Salman Rushdie off ventilator and his ‘feisty humour remains intact’ after stabbing, says family

Sir Salman Rushdie’s “feisty and defiant humour remains intact”, his family said after the author was taken off life support while receiving treatment for life-changing injuries caused by multiple stab wounds.

His son Zafar Rushdie issued a statement on behalf of the family on Sunday while the writer remained in critical condition following the attack at a literary event in the state of New York on Friday.

Sir Salman was stabbed about 10 times, including in the neck and the abdomen, as he prepared to give a lecture – said prosecutors who accused Hadi Matar, a 24-year-old US citizen, of attempted murder.

New York State Police said they are working with the FBI to establish a motive for the attack on the author of The Satanic Verses, a novel that many Muslims believe to be blasphemous.

Mr Rushdie said: “My father remains in critical condition in hospital receiving extensive ongoing treatment. We are extremely relieved that yesterday he was taken off the ventilator and additional oxygen and he was able to say a few words.

“Though his life changing injuries are severe, his usual feisty & defiant sense of humour remains intact.”

In his statement, he also thanked event attendees to the event at the Chautauqua Institution, who jumped into action to fight off Matar.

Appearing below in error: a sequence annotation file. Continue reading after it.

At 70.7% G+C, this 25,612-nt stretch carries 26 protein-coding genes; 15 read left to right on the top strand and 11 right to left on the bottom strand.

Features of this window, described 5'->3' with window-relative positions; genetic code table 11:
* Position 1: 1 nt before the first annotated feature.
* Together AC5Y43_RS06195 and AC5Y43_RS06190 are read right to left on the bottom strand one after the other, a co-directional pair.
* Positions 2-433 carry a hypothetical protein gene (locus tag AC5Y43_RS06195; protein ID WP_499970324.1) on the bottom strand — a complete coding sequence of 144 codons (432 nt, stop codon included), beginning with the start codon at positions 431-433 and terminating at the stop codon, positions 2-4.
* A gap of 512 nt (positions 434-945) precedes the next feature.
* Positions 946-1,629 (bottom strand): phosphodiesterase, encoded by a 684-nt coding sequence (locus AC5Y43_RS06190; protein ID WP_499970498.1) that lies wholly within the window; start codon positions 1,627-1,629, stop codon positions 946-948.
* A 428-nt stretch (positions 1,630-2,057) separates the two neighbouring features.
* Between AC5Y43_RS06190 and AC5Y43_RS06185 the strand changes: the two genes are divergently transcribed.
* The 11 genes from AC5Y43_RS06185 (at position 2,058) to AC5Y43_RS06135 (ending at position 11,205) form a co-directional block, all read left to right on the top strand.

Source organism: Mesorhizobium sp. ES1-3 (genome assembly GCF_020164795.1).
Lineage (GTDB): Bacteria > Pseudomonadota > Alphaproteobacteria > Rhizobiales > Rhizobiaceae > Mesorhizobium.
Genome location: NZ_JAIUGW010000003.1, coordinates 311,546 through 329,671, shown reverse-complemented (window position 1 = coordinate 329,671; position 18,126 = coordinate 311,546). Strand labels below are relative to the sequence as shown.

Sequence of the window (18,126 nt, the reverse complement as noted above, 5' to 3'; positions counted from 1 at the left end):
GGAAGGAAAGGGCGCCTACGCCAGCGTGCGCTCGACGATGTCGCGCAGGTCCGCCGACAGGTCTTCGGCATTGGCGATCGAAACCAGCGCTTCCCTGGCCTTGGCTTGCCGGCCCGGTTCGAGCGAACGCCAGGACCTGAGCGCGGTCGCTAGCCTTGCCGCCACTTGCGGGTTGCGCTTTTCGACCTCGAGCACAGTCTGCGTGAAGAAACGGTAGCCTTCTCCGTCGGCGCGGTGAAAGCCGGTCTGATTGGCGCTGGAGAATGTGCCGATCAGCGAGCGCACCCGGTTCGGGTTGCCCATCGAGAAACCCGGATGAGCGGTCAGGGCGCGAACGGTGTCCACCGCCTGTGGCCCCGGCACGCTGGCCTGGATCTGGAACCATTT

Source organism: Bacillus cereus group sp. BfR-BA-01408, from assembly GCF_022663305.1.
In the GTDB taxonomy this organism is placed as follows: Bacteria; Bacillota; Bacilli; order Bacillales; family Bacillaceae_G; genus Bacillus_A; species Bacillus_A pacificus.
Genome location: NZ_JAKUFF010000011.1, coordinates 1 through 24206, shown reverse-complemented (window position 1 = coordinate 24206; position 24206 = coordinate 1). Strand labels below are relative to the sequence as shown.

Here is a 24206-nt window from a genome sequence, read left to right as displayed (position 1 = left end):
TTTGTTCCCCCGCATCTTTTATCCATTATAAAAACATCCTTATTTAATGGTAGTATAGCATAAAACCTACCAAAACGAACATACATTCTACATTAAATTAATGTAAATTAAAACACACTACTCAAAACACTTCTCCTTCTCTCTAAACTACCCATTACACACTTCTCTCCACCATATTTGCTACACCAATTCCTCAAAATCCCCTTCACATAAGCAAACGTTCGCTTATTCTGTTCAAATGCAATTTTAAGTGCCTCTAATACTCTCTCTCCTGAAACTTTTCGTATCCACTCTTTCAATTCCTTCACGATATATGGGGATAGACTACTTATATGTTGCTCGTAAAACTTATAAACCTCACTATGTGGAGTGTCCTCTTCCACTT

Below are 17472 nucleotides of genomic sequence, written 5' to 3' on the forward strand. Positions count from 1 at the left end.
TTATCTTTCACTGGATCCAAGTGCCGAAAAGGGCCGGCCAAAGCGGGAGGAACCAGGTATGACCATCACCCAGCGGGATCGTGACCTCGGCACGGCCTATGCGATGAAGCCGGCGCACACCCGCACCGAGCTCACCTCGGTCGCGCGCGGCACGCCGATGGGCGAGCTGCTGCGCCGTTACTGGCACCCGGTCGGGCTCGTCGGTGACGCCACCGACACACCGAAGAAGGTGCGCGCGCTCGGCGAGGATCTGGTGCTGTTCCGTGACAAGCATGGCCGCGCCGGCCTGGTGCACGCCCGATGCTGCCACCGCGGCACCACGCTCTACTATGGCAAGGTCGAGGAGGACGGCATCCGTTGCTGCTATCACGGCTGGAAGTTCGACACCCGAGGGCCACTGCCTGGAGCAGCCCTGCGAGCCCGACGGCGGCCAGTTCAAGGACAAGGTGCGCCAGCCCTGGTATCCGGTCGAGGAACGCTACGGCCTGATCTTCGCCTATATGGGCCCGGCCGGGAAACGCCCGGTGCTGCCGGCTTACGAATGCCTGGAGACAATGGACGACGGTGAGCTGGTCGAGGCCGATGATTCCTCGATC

He said: “We are so grateful to all the audience members who bravely leapt to his defence and administered first aid along with the police and doctors who have cared for him and for the outpouring of love and support from around the world.

“We ask for continued patience and privacy as the family come together at his bedside to support and help him through this time.”

Sir Salman’s agent, Andrew Wylie, reported that the writer’s “road to recovery has begun” following surgery and the withdrawal of the ventilator.

He said Sir Salman, 75, suffered a damaged liver and severed nerves in an arm and an eye, and that he was likely to lose the injured eye.

“It will be long; the injuries are severe, but his condition is headed in the right direction,” Mr Wylie said.

Sir Salman’s alleged attacker — New Jersey-based Matar — was charged with one count of attempted murder and one count of second-degree assault by the Chautauqua County district attorney’s office.

Matar was taken to the Chautauqua County jail on Friday night and appeared in court the following day, where he pleaded not guilty to the charges.

A judge ordered that Matar be held without bail after District Attorney Jason Schmidt told her that the suspect took steps for the “pre-planned crime” by purposely putting himself in a position to harm Sir Salman by getting an advance ticket to the event and arriving a day early bearing a fake ID.

Sir Salman and his controversial novel The Satanic Verses

Matar was reportedly found with a fake driver’s licence that had the name Hassan Mughniyeh.

It’s believed that he used the surname of Imad Mughniyeh – the assassinated senior Hezbollah official who was close to Qassem Soleimani, the assassinated chief of Iran’s Islamic Revolutionary Guard Corps (IRGC) Quds Force.

A law enforcement official cited by NBC said a preliminary review of Matar’s social media shows he had sympathies for the IRGC – which has been labelled a terrorist organisation by the US.

Authorities are looking into those alleged sympathies, but there are no concrete links between Matar and the IRGC, the law enforcement official said.

Hadi Matar at the Chautauqua County Courthouse in Mayville, New York

The Chautauqua Institution venue where the attack took place

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